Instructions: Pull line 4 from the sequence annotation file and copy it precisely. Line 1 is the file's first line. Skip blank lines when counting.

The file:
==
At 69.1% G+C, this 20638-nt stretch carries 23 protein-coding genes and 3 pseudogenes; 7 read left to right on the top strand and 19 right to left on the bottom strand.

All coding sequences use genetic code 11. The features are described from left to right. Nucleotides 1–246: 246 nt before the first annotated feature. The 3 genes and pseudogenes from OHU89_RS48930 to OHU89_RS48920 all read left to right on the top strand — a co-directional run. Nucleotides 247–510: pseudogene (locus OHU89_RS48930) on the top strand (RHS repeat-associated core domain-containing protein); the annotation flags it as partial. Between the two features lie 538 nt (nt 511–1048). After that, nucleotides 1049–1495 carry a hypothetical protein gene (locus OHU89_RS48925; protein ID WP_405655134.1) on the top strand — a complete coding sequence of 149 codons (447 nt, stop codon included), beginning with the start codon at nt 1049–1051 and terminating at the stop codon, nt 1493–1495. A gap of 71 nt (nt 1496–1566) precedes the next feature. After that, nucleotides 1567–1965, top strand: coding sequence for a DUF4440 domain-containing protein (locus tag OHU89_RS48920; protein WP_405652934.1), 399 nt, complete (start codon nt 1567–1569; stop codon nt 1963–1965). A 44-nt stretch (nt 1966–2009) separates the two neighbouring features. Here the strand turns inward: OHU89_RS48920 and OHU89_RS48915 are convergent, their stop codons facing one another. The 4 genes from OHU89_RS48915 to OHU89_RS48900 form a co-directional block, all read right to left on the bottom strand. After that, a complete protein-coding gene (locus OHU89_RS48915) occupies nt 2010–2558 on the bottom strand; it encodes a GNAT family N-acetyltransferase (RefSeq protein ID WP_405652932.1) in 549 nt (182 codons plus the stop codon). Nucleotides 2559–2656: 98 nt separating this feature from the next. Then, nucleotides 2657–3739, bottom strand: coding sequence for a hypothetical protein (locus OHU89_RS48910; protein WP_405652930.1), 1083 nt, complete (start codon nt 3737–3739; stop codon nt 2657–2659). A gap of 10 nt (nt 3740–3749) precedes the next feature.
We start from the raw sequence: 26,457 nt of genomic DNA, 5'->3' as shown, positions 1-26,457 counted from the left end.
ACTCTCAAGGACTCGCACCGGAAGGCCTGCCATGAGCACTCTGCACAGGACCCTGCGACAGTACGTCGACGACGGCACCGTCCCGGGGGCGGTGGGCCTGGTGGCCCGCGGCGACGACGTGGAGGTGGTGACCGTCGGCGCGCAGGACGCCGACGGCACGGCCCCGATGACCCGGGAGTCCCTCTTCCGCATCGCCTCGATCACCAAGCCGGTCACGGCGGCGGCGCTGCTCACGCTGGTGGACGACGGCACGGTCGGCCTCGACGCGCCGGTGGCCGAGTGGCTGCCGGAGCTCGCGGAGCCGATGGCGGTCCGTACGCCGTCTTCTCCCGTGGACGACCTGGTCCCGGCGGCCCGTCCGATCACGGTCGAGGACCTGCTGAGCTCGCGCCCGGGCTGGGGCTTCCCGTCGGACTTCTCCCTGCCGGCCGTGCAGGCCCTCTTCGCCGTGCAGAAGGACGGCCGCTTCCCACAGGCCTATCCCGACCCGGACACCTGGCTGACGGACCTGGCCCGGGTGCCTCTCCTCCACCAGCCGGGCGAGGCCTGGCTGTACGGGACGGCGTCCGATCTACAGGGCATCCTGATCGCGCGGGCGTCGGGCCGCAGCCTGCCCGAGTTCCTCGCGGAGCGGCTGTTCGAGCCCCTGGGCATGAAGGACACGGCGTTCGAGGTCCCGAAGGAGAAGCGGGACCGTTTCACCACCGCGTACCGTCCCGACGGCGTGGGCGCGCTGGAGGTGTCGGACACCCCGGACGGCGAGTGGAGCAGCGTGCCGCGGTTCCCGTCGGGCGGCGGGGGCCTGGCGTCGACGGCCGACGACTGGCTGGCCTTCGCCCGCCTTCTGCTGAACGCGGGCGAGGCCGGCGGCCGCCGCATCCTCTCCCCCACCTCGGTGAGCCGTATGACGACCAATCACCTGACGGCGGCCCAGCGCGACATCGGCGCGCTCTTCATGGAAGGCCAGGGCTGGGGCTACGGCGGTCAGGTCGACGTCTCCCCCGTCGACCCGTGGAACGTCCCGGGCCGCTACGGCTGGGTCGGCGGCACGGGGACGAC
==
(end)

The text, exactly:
ACTCTCAAGGACTCGCACCGGAAGGCCTGCCATGAGCACTCTGCACAGGACCCTGCGACAGTACGTCGACGACGGCACCGTCCCGGGGGCGGTGGGCCTGGTGGCCCGCGGCGACGACGTGGAGGTGGTGACCGTCGGCGCGCAGGACGCCGACGGCACGGCCCCGATGACCCGGGAGTCCCTCTTCCGCATCGCCTCGATCACCAAGCCGGTCACGGCGGCGGCGCTGCTCACGCTGGTGGACGACGGCACGGTCGGCCTCGACGCGCCGGTGGCCGAGTGGCTGCCGGAGCTCGCGGAGCCGATGGCGGTCCGTACGCCGTCTTCTCCCGTGGACGACCTGGTCCCGGCGGCCCGTCCGATCACGGTCGAGGACCTGCTGAGCTCGCGCCCGGGCTGGGGCTTCCCGTCGGACTTCTCCCTGCCGGCCGTGCAGGCCCTCTTCGCCGTGCAGAAGGACGGCCGCTTCCCACAGGCCTATCCCGACCCGGACACCTGGCTGACGGACCTGGCCCGGGTGCCTCTCCTCCACCAGCCGGGCGAGGCCTGGCTGTACGGGACGGCGTCCGATCTACAGGGCATCCTGATCGCGCGGGCGTCGGGCCGCAGCCTGCCCGAGTTCCTCGCGGAGCGGCTGTTCGAGCCCCTGGGCATGAAGGACACGGCGTTCGAGGTCCCGAAGGAGAAGCGGGACCGTTTCACCACCGCGTACCGTCCCGACGGCGTGGGCGCGCTGGAGGTGTCGGACACCCCGGACGGCGAGTGGAGCAGCGTGCCGCGGTTCCCGTCGGGCGGCGGGGGCCTGGCGTCGACGGCCGACGACTGGCTGGCCTTCGCCCGCCTTCTGCTGAACGCGGGCGAGGCCGGCGGCCGCCGCATCCTCTCCCCCACCTCGGTGAGCCGTATGACGACCAATCACCTGACGGCGGCCCAGCGCGACATCGGCGCGCTCTTCATGGAAGGCCAGGGCTGGGGCTACGGCGGTCAGGTCGACGTCTCCCCCGTCGACCCGTGGAACGTCCCGGGCCGCTACGGCTGGGTCGGCGGCACGGGGACGAC